FEATS Project

In an event to foster economic growth and boost the economies of least developed countries, by pursuing economic equality and social justice within and across borders, Consumer Unit and Trust Society (CUTS) Geneva and Lusaka have launched a project called Fostering Equity and Accountability in the Trading System (FEATS).

The project which was launched on 16th July 2008 at CUTS Geneva Resource Centre in Geneva, Switzerland attracted a delegation of government officials form member countries such as Zambia, Kenya, Malawi, Tanzania, and Uganda, Civil Society organisations, delegates from missions of project countries in Geneva, and staff of CUTS Resource Centre from India, Geneva, London, Lusaka and Nairobi.

FEATS, a three year project will ensure and enhance positive linkages between trade and development in Africa by developing the capacity of governments to proactively respond to trade issues, including through their involvement in policy research.

The project is being undertaken in two phases and broadly aims at addressing the core issue of raising awareness for better coherence between development and trade policies thus contributing to economic development and poverty reduction in project countries.

It is believed that the organically linked activities related to research, advocacy and networking will further build the capacity of stakeholders within the project, and in particular the capacity of governments in participating countries to better understand and participate in and derive benefits from international trading system, thereby improving equality and accountability of the system.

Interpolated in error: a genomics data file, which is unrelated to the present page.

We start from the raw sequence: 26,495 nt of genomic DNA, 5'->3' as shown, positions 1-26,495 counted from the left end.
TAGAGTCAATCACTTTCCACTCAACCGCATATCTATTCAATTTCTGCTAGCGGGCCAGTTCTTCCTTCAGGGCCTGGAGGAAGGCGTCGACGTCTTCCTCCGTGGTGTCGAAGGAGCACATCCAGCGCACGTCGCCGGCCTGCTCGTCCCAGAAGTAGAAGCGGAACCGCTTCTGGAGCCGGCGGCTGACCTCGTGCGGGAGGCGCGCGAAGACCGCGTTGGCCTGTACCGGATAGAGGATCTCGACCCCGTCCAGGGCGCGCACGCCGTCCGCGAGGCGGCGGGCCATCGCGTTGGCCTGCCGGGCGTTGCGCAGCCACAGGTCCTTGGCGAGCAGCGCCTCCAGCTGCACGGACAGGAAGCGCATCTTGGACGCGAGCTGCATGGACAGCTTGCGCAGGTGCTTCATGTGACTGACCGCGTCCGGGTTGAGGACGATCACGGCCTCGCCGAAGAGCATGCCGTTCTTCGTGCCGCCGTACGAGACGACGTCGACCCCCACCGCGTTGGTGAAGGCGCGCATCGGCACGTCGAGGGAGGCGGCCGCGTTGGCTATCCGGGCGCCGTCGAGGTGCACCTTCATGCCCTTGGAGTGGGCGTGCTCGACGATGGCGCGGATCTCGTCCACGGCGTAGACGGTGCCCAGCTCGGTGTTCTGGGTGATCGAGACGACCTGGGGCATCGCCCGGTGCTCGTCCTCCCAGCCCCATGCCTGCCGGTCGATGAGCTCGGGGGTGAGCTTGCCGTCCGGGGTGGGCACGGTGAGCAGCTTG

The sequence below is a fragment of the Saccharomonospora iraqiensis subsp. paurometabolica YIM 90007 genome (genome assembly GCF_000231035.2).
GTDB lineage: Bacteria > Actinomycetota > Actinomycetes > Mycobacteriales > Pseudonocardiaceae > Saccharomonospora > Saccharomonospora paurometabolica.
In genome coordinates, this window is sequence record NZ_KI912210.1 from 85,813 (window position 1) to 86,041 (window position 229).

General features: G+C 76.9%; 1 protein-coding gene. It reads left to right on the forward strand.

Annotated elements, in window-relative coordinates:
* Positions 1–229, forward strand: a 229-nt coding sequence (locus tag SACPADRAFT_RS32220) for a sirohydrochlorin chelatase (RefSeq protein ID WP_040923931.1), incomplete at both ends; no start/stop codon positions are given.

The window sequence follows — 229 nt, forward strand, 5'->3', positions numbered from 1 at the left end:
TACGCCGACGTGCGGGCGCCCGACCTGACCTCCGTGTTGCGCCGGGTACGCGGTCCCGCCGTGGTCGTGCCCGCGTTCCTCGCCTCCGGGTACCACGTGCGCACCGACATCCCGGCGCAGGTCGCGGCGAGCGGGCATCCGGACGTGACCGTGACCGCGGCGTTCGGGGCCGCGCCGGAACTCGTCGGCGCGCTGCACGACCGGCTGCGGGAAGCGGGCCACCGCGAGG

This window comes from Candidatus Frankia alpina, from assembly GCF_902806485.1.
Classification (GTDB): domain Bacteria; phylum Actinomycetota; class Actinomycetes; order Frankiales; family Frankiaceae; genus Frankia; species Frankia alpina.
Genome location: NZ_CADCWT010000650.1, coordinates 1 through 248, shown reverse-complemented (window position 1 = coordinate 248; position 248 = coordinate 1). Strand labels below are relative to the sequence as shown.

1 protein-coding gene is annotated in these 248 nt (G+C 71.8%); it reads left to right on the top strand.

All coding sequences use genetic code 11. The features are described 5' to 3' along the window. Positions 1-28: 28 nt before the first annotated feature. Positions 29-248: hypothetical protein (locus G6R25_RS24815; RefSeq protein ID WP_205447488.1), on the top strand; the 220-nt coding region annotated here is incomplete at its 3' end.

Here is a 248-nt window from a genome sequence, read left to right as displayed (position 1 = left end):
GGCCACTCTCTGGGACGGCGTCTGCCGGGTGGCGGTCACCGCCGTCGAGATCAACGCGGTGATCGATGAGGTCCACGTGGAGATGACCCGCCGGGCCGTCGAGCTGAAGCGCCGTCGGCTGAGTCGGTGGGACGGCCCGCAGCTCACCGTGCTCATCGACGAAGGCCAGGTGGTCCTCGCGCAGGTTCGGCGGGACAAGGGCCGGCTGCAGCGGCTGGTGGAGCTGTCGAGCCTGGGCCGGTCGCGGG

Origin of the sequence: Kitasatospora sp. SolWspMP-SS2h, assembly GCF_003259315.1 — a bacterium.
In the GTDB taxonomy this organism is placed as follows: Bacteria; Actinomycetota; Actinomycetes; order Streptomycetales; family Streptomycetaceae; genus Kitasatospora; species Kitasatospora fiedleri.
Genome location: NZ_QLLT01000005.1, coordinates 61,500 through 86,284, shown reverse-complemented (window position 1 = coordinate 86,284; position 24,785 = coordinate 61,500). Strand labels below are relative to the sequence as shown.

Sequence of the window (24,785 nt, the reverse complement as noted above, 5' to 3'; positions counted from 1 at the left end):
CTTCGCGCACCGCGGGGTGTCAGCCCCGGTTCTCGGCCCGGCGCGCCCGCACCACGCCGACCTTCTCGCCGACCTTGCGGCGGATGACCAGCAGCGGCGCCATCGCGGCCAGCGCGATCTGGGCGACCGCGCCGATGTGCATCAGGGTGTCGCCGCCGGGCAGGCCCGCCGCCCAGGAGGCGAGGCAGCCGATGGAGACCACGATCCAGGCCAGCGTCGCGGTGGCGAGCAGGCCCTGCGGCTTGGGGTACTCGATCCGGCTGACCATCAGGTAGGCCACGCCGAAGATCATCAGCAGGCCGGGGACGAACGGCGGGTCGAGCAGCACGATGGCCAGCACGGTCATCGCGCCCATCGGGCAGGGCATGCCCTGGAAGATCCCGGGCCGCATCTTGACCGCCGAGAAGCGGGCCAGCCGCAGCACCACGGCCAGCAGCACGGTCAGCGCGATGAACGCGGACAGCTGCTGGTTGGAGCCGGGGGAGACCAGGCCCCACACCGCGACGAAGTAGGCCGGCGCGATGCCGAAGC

The project will also generate a more coherent and pro-trade development voice in the formulation and implementation of trade and development policy issues both at national and international level. It will further advocate with trade officials in Geneva and in national capitals by establishing robust, two way linkages between activists in project countries.

It is with no doubt that the FEATS project will also try to advocate participation of Least Developing Countries (LDCs) such as Zambia and Developing Countries in the negotiations at World Trade Organisation Level (WTO) to address situations like the one witnessed at the collapsed WTO talks in July where these countries had little means to participate in and contribute to the negotiations.

Nevertheless, the flop of WTO ministerial talks should not be seen as the end but as a strengthener to the Doha development agenda, I further urge the developed countries to meticulously assess the outcome of the meeting and prepare for reengagements on all WTO rules without discrimination.

More than 30 trade ministers had gathered in Geneva for almost nine days to agree on modalities of tariff reduction in agricultural and industrial goods and subsidy capping in agriculture in order to move the Doha Round that has languished like its predecessor the Uruguay Round, for seven years now. Among the reasons for the collapse was failure to compromise on farm import rules by China, United States and India.